The basic premise of this approach is that ITC should assume greater responsibility for developing its own technical assistance "products" (i.e., "best-practice" guides, training and business counselling systems, and competitiveness support and benchmarking tools) and count on institutional "networks" to adapt them to national requirements and deliver to local clients. This was a departure from past practice. It placed continuity of field-level relationships at the forefront of ITC's capacity-building efforts. It established ITC as a technical agency in its own right and repositioned us as not just a provider of technical assistance, but a partner in national trade development.

    Since the inception of the product-network approach, ITC has developed a number of tools and collaborative networks varying from Juris International, a trilingual database on international trade law for developing countries, the Modular Learning System in International Purchasing and Supply Management, the Business Management System for enterprise managers, to the Trade Secrets series of practical business guides on quality management, e-trade, trade in services, finance and others. Most are designed for national adaptation by network partners, a cost-effective way to contribute to national capacity building. Our Compendium of Tools, Services and Programmes and Competitiveness Tools Fair elaborate on all of them.

    Possibly the most successful of ITC's new products is the Trade Map suite (Trade Map, Market Access Map, Product Map, Country Map), a computer-based set of statistical maps to help trade strategists, trade development institutions and exporters arrive at better decisions on the basis of strategic market analysis and simulations. The Trade Map suite also pioneered a move to sell, rather than offer freely, a number of ITC's more specialized products.

    Enhanced partnerships

    Partnerships are at the centre of ITC's field-level support. Starting in 1997, ITC joined the first comprehensive technical assistance partnership with UNCTAD and WTO. The Joint Integrated Technical Assistance Programme in Africa (JITAP) aimed at building capacities within the public sector for WTO negotiations and compliance, as well as enhancing the private sector's ability to benefit from business opportunities created within the evolving multilateral trading system.

    The JITAP partnership, now in its second generation, was followed by a series of ongoing alliances with both technical and financing agencies, including the Commonwealth Secretariat, the Agence Intergouvernementale de la Francophonie, the International Organization for Standardization, the International Tropical Timber Organization, the World Bank, the Centre for the Promotion of Imports of the Netherlands, the Swiss State Secretariat for Economic Affairs (seco) and, most recently, the Trade Facilitation Office Canada.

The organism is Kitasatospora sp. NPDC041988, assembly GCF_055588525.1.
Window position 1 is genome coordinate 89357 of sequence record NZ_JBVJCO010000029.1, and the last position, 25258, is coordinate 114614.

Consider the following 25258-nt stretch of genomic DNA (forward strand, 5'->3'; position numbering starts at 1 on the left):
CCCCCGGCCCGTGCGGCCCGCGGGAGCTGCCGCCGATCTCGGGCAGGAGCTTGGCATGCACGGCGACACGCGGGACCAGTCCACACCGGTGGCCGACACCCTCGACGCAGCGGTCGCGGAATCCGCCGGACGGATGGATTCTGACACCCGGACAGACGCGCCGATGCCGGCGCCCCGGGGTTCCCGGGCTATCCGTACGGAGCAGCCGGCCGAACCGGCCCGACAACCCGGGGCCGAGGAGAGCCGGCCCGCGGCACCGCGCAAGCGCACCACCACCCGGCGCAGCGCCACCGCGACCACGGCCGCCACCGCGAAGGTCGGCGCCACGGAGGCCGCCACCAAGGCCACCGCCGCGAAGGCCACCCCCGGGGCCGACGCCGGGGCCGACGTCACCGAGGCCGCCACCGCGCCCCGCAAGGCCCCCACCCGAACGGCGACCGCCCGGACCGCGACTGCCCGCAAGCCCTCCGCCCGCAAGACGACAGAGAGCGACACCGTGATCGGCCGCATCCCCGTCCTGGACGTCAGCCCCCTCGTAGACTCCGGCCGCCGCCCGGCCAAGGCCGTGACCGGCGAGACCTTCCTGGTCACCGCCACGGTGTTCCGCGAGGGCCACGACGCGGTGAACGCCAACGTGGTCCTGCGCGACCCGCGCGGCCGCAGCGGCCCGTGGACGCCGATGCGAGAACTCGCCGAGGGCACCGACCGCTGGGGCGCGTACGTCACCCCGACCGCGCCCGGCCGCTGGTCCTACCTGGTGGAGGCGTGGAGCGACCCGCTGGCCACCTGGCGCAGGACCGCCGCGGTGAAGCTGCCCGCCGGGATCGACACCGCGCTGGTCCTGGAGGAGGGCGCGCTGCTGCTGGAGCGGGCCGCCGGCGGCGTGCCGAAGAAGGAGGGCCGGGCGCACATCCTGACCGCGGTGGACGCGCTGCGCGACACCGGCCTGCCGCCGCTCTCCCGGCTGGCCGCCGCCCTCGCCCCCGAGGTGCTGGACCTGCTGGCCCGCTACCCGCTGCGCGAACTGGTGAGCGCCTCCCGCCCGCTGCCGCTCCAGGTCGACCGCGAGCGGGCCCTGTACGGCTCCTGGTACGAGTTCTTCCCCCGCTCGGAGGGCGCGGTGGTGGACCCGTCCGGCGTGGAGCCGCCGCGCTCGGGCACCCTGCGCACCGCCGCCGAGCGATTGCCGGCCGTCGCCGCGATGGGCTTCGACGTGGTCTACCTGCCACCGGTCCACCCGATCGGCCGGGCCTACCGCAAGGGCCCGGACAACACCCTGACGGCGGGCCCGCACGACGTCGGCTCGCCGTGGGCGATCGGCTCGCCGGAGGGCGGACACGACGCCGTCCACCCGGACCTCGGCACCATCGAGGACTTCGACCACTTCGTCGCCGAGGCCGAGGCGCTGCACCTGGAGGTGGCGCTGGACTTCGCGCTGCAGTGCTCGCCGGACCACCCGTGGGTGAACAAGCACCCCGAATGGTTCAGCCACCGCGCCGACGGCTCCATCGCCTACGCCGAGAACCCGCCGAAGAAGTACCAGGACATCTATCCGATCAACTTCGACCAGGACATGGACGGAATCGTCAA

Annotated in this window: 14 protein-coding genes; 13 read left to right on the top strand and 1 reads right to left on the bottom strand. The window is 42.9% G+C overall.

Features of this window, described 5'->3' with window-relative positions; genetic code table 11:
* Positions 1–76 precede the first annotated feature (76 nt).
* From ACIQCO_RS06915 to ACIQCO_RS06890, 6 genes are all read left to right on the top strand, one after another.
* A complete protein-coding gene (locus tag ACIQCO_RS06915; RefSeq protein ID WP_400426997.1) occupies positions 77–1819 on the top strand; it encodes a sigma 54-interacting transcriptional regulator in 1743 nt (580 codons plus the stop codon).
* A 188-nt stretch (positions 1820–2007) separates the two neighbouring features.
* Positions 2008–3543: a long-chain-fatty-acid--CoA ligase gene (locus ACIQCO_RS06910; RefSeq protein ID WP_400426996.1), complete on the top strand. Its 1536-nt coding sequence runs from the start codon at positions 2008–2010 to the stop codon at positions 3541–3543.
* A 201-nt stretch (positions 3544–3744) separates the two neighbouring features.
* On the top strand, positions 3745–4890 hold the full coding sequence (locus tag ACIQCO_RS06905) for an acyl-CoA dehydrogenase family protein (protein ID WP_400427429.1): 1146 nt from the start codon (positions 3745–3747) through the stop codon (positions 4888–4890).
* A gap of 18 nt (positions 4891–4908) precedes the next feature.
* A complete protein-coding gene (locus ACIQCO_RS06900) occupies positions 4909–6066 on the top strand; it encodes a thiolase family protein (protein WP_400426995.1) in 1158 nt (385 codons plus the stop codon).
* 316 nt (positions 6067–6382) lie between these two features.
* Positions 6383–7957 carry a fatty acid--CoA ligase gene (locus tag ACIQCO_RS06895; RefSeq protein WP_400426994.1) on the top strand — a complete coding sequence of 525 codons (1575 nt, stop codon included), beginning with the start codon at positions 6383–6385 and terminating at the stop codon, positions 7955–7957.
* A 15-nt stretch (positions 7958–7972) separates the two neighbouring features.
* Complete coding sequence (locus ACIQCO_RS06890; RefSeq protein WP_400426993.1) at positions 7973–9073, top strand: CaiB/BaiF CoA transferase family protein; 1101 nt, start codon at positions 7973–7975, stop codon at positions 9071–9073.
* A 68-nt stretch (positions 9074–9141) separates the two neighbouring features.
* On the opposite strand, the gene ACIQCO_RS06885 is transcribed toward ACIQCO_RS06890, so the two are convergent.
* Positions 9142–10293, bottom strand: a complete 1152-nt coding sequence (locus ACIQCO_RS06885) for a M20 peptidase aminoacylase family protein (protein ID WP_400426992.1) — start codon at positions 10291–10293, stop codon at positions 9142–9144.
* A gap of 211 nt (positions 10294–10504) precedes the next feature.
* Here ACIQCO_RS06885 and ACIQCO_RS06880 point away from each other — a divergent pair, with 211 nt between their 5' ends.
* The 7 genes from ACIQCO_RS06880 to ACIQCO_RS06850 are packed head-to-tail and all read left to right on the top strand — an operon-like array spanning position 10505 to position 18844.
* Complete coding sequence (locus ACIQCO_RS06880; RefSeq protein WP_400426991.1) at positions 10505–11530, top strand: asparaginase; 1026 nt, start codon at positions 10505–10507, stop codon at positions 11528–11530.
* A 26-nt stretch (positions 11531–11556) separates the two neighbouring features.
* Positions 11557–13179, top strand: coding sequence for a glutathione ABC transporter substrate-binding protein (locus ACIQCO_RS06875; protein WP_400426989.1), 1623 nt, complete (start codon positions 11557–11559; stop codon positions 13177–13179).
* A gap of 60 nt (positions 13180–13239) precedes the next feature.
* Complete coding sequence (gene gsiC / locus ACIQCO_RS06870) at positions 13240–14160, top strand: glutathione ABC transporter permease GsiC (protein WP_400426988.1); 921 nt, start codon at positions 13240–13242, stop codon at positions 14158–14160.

The focus on partnership includes support to strengthen public-private sector partnerships at field level: 1999 saw the first edition of ITC's Executive Forum, a three-day, well-researched and structured "in residence" brainstorming session on national export strategies for leading businesspeople and government officials.

    The formula, aimed at creating awareness, identifying best practice in strategy development and promoting private-public sector dialogue, has grown into an annual event, held in Montreux, Switzerland, with the support of seco.

    Greater flexibility and synergy

    Since the mid-1990s, we have pursued the partnership approach systematically as a means of maximizing synergies among technical assistance providers and of creating greater flexibility in ITC's field operations. There has been considerable success.

    First, in 1998, several donors agreed to contribute to a Global Trust Fund (GTF) to be used flexibly to respond to specific requests for support, to programme more ambitious interventions and to finance long-term programmes with multi-donor participation.

    Through the GTF, ITC's capability to react swiftly to opportunities and to assume solid commitment to more massive needs, shared by developing and transition economies, has been significantly enhanced. The number of contributors to the GTF has grown since its inception.

    Long-term programmes funded under the GTF include, among others, the Export-led Poverty Reduction Programme to link entrepreneurs in poor communities more directly to export markets. We've piloted an innovative approach in eight countries in sectors such as organic spices, gourmet coffee, silk, honey and community tourism. Some of the latest applications of our South-South Trade Promotion Programme, an ITC flagship, also benefit from GTF funding, including the highly successful Buying from Africa for Africa, in the field of humanitarian aid procurement, and Latin Pharma, for the Latin American pharmaceutical sector.